will not tnterferewith your work or5ccupatton!ST mmimJlfJiZ0U T- It
br f611 m?. en4 XXL b
sue dook. wnve wosy. as ;
,r: - . - t
ana.o.ciJCKTO cm-h -
CST Jd Ire Jei.
We are JsU !!& fr55
on of free teed eaUaaee. "Lettuce,
tassisseics. osloa radish, tsrelp,
"Bean, lettuce, osioe. parsley, rad
Uh. etc. Har yoti had yours? St
not It U becaat yoa do sot vote
right or hecanw yoa ar not a per
socal friend of tt "bo." The
wonderful feed ar eipted to work
majrical result. They must fill the
breast of tb farmer with beautiful
hope, bis table with critp vegetable
and luscious melon, and with all
they mutt make votes and Influence
for his Congressman and Senator
a terrible strain on somebody' cred
ulity. On each packet yoa ar asked
to "report results of your trial." A
good report would be this: A Sne
chicken feed fed the old hen and
biddies three days. Utter failure as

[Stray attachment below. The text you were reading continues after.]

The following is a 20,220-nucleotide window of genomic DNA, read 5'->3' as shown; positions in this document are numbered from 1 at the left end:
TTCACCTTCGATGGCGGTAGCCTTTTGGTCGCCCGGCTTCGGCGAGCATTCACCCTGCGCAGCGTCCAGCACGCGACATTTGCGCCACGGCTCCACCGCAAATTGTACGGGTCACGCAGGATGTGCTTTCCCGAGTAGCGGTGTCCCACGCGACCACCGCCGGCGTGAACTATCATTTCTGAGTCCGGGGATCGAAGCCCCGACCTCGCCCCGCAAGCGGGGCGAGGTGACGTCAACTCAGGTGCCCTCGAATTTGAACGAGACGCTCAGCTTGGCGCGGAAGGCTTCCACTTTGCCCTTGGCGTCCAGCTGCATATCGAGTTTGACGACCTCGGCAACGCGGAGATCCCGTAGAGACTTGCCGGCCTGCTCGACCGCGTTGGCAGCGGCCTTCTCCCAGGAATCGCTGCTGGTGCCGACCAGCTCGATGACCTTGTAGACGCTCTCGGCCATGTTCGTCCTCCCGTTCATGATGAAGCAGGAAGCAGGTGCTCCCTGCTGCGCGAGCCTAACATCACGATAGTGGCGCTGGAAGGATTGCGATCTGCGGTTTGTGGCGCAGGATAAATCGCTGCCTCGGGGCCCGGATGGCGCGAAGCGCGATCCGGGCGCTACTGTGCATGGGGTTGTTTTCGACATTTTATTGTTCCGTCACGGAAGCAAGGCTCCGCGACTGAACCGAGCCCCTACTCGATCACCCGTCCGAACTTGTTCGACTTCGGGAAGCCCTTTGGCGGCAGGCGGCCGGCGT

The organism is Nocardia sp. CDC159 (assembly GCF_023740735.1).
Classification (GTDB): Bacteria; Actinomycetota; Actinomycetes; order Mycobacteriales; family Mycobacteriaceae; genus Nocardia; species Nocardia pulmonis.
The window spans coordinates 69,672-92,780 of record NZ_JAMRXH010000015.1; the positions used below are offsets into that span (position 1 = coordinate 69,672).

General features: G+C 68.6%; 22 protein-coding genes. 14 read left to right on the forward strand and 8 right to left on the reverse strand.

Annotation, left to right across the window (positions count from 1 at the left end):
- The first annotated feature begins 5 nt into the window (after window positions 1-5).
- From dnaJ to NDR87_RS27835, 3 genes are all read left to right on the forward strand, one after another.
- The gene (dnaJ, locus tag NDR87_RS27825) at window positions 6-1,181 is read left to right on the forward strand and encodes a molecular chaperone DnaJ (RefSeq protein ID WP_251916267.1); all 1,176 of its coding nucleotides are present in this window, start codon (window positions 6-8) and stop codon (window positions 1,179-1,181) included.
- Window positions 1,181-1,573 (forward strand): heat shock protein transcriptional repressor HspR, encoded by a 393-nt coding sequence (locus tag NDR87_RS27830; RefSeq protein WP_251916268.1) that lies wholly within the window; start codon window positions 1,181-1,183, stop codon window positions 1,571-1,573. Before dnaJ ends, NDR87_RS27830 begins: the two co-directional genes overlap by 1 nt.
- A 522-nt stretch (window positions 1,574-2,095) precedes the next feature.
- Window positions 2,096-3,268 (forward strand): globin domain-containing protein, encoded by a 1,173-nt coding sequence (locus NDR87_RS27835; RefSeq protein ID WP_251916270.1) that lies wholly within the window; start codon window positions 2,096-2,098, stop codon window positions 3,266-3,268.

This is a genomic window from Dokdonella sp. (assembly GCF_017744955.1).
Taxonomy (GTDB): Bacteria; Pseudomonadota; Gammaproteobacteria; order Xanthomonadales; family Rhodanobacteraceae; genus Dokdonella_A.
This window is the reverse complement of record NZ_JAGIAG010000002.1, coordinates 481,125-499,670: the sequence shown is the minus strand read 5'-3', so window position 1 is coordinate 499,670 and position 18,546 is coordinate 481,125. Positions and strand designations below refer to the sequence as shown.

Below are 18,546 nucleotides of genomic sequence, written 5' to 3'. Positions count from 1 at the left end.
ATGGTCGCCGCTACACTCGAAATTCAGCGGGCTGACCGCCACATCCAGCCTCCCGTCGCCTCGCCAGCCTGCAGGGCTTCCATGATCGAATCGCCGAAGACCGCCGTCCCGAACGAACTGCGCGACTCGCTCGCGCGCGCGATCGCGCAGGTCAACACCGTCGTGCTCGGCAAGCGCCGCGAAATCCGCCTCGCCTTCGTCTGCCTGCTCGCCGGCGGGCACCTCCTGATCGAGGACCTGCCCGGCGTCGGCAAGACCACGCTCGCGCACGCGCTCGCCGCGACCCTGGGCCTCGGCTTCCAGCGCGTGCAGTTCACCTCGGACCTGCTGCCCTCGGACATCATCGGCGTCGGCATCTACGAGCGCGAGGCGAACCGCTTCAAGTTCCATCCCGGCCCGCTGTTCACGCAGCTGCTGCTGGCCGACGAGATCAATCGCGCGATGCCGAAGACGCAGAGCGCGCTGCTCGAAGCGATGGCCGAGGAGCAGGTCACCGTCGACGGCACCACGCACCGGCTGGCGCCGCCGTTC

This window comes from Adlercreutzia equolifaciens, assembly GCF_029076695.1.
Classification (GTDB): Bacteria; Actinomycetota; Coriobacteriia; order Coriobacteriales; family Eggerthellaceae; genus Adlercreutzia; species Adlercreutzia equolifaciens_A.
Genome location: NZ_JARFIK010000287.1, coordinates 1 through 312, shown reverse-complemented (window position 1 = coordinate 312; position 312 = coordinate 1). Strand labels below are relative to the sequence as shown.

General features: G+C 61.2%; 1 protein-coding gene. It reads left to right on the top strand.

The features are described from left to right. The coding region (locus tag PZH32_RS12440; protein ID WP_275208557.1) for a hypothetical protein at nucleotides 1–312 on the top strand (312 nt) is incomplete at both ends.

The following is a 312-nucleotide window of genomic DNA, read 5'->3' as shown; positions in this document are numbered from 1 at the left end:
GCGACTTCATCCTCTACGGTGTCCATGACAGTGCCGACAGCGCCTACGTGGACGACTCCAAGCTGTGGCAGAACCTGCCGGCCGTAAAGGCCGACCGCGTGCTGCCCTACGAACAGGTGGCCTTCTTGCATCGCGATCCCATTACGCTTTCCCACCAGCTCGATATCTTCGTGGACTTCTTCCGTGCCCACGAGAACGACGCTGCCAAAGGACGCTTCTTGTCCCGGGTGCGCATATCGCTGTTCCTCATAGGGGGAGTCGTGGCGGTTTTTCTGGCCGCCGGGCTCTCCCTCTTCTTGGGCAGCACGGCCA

to vole-rr.aklnp. and my Influence U
even against the fre seed' humbug.-
Thse sed are now sent to the
"boss" one man in each township
and be distributes them in his dis
cretion. If the seed were all that
could be desired, this Is a most un
reasonable partisan method of distri
Conerf&s has been asked to do
something better than this for farm
ers and if our representative think
they can appease the indignation of
farmers by handing out a few "free"
garden seeds that nevertheless cost
many times more than their value.
and for which farmers have not ask
ed, they will learn that the term
"farmer" is not always a synonym
We asked them for a law to pre
vent gambling In the price of our
farm products and they sent us an in
stallment of "free seed." We asked
them to pass a law establishing a gen
eral parcels post, a measure that
would not only benefit the rural dis
tricts but every town and village in
the land and forthwith they handed
us a packet of "free seed." The an
swer to any request is "free seed."